JAY Carpenter was born in Axminster, living in the South West all his life before settling in Bridport last year. The former chef qualified as a healer 12 years ago and now runs a business specialising in energy therapy. The 43-year-old also works for the NHS, specialising in addictions, eating disorders and adult mental health. He is married to a psychologist who also works for the NHS.
WHAT is energy therapy?
Energy therapy involves working within the human energy system, or Aura, which has several layers or bodies. It is within this system that I work using a variety of healing tools such as crystals, coloured silk scarves, light-box and torch, flower and gem essences. I work intuitively connecting to a person’s energy system, meaning that every session is different and I will most often not know how a session will go until I’m with the person.
WHO can benefit?
People come for many reasons. Somewhere, within a person’s life there will be some disharmony and this can manifest itself as a physical, emotional, or mental symptom which can become a stressor within the body’s energy system. My role as a therapist is to offer a safe, supportive and non-judgmental space in which a person can share their issues. It’s about helping the person to find how they can best heal themselves. At the very least a session will leave a person more relaxed by having their energy centres re-balanced.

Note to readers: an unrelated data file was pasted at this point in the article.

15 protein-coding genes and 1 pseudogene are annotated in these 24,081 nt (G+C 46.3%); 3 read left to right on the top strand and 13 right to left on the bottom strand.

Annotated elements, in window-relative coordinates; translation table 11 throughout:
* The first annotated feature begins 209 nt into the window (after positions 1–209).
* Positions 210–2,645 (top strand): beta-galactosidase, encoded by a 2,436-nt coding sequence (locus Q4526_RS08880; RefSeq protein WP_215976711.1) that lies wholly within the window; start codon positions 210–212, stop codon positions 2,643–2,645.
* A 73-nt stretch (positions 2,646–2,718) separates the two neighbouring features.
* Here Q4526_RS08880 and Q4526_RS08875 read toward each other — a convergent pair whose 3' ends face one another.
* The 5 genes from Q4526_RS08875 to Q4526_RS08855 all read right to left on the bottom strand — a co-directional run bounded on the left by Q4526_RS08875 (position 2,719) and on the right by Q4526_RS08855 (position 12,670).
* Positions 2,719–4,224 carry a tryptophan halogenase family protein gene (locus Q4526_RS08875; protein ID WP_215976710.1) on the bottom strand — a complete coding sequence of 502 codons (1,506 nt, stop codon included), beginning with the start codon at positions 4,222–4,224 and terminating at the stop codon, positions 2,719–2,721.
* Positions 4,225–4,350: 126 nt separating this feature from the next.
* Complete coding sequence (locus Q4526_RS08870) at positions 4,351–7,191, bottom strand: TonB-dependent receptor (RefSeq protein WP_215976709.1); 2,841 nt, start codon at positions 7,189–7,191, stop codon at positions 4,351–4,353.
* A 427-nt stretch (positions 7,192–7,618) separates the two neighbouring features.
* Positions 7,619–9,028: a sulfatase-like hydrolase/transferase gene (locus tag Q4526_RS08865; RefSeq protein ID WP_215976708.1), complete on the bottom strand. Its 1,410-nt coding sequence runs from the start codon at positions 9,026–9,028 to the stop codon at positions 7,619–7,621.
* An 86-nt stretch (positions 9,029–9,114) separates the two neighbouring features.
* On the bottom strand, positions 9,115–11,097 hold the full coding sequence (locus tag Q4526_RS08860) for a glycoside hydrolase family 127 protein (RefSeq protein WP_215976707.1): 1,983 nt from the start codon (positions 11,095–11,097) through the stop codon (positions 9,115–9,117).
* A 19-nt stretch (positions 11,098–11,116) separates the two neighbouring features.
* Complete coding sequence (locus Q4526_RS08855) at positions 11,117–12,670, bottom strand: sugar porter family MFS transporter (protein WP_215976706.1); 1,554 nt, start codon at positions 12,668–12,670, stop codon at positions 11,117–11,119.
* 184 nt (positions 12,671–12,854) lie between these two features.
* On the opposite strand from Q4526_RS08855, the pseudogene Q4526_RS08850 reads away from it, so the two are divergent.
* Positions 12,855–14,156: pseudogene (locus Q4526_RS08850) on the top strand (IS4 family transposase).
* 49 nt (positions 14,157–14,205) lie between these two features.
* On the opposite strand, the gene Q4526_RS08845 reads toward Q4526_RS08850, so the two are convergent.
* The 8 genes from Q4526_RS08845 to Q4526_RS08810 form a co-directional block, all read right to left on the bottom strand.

People are not the only ones that benefit - animals too are very receptive and I have worked on cats, dogs and a couple of horses in the past.
HOW do people react when you tell them you are an energy therapist?
I get a mixture of reactions from raised eyebrows and silence to people launching into 101 questions. Sometimes people sneer thinking that they know all about therapies or I get labelled as a hippy.
AND how do people react to the therapy?